Deprivation levels in Scotland are worsening to the point where nearly one in five people are now classed as being impoverished, according to a new report.
In the 2020/21 edition of the Joseph Rowntree Foundation’s (JRF) annual report on the nature and scale of poverty across the UK, and how it affects people struggling to stay afloat, the charity said Scotland’s poverty rate stands at 19.2%, compared to 17.8% over the three years period from 2011/12 to 2013/14.
The charity is warning that governments across the UK must make tackling poverty an economic priority in 2021, especially as unemployment rises during the Coronavirus pandemic.
It also identifies the south of Scotland as among the areas of the UK that have suffered worst during the pandemic, with the highest proportion of state benefit claimants per job vacancy.
The area is highlighed alongside Northern Ireland, some coastal areas, central parts of cities, and parts of Wales as among those who have more than 12 claimants per vacancy.
Commenting on its report, the JRF said: “We are in the midst of the Coronavirus storm – a turbulent time when all of us have felt insecurity and instability.
“But our analysis shows too many of us entered the pandemic already at risk of being cast adrift into poverty, while often lacking secure housing, a reliable income or adequate support.
“It also shows that those of us already struggling to keep our heads above water have often been hit the hardest.
“Our response to the pandemic should be measured by how just and compassionate it is to people in poverty, whether they were already experiencing hardship or have been swept into it.
“This report highlights early indications of how poverty has changed in our society since the start of the Coronavirus outbreak, as well as the situation revealed by the latest poverty data, collected before the outbreak.
“It examines overall changes to poverty, with sections looking at the impact of work, the social security system and housing.
“It also benefits from powerful insights from members of our Grassroots Poverty Action Group, who have direct experience of living on a low income.”
The analysis shows that the three-yearly poverty average is higher in Scotland than Northern Ireland (19%) but lower than England (22.3%) and Wales (22.8).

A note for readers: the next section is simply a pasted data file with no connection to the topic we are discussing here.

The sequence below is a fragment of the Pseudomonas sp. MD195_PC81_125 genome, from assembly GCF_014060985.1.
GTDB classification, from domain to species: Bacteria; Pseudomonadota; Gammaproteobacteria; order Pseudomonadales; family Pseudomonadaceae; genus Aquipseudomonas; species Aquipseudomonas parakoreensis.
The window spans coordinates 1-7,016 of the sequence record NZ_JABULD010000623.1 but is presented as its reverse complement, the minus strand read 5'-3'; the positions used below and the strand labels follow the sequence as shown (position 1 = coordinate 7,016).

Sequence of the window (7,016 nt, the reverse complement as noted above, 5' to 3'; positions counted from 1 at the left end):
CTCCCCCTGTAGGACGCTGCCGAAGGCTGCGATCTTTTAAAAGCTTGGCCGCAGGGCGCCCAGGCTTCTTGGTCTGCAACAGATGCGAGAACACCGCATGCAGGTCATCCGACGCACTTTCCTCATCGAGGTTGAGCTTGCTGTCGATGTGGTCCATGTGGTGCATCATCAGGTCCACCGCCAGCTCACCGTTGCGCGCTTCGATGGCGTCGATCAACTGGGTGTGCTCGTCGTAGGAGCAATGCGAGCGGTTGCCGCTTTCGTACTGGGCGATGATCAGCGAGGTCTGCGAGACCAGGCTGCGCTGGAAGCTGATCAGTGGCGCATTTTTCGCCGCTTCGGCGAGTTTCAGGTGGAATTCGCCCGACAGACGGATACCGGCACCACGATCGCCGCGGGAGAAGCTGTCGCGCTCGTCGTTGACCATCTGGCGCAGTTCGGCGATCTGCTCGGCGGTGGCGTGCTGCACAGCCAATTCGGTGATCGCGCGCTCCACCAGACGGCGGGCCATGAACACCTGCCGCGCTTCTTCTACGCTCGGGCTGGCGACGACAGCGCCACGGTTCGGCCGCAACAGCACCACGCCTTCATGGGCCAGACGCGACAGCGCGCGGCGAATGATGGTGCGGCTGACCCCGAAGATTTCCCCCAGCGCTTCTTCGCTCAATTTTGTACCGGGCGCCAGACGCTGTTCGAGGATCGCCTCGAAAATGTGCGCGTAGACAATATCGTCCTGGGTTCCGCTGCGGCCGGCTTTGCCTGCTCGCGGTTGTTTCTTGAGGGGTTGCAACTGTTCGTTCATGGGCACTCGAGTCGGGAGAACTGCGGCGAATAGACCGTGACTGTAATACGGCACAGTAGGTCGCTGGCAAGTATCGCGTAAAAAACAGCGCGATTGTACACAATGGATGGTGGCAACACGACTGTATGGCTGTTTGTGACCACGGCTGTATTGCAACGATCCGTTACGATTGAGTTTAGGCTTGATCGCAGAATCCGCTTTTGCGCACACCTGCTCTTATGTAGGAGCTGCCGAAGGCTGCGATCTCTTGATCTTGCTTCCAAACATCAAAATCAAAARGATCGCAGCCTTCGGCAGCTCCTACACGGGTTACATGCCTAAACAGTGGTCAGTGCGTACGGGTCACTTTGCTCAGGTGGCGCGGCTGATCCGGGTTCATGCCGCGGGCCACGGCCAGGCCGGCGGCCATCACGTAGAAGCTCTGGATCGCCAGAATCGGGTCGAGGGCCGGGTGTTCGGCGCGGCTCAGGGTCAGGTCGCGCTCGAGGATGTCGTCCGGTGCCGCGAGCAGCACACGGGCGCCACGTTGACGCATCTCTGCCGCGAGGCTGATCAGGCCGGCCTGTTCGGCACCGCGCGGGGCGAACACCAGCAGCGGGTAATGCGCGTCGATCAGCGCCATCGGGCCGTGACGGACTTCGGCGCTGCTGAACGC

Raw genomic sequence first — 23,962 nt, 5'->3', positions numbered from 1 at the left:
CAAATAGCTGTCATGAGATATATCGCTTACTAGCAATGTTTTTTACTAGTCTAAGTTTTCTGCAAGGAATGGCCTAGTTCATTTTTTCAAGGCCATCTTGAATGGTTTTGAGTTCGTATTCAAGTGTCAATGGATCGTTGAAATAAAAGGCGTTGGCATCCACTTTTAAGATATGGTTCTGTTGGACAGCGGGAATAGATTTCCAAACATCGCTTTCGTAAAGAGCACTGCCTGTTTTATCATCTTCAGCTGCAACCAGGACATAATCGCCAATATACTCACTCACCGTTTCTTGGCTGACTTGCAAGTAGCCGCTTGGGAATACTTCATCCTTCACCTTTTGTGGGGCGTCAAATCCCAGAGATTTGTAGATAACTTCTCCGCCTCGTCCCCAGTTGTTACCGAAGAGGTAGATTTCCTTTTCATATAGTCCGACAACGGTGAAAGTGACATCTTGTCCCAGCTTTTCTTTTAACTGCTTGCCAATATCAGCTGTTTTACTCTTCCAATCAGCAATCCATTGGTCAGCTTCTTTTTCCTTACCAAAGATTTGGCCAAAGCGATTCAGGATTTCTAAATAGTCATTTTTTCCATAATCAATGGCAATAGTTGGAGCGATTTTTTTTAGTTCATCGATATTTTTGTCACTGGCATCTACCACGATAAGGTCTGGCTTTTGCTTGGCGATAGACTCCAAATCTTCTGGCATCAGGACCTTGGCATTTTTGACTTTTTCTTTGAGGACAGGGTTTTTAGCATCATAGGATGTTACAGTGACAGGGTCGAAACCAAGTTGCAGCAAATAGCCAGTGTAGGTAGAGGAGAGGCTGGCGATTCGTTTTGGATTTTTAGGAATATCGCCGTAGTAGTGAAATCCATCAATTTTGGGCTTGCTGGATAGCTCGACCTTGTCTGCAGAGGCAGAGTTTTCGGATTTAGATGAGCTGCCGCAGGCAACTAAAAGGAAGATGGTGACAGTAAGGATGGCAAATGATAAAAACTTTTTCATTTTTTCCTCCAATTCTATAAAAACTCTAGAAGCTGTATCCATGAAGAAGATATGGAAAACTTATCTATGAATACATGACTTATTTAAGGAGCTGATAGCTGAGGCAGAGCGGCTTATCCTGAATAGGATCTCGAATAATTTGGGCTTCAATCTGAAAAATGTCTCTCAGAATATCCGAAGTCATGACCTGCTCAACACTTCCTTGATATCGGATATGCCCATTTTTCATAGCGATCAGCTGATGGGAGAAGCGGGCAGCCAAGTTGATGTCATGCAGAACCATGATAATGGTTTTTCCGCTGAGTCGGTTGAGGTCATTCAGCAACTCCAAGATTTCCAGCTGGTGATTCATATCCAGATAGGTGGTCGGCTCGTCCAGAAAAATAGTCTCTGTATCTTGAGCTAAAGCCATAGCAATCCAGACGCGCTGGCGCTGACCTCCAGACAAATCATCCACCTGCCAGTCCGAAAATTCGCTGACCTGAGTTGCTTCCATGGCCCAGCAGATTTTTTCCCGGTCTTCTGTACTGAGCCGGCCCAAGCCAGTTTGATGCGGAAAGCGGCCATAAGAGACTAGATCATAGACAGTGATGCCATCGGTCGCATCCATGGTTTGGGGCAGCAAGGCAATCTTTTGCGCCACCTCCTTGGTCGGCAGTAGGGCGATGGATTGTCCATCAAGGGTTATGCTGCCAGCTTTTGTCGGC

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In its recommendations, the report calls for “bold action” to retrain workers and create “good quality” new jobs.
Earnings for low-income working families also need to improve, and governments must support people in the lowest-paid jobs, or people working part-time, to move into higher pay and access sufficient and secure working hours, the report said.
To strengthen the benefits system, the report recommends that the temporary £20 per week increase to Universal Credit and Working Tax Credit be made permanent.
It added that extending the same lifeline should be thrown to people on legacy benefits such as Jobseeker’s Allowance and Employment and Support Allowance.
The amount of low-cost housing available for families on low incomes and support for households who have high housing costs must also increase, the JRF said.
A UK government spokesman said: “We are committed to supporting the lowest-paid families through the pandemic and beyond to ensure that nobody is left behind.
“That’s why we’ve targeted our support to those most in need by raising the living wage, spending hundreds of billions to safeguard jobs, boosting welfare support by billions.
“The UK government has also provided an additional £9.5bn in funding to the Scottish government to tackle the pandemic.”
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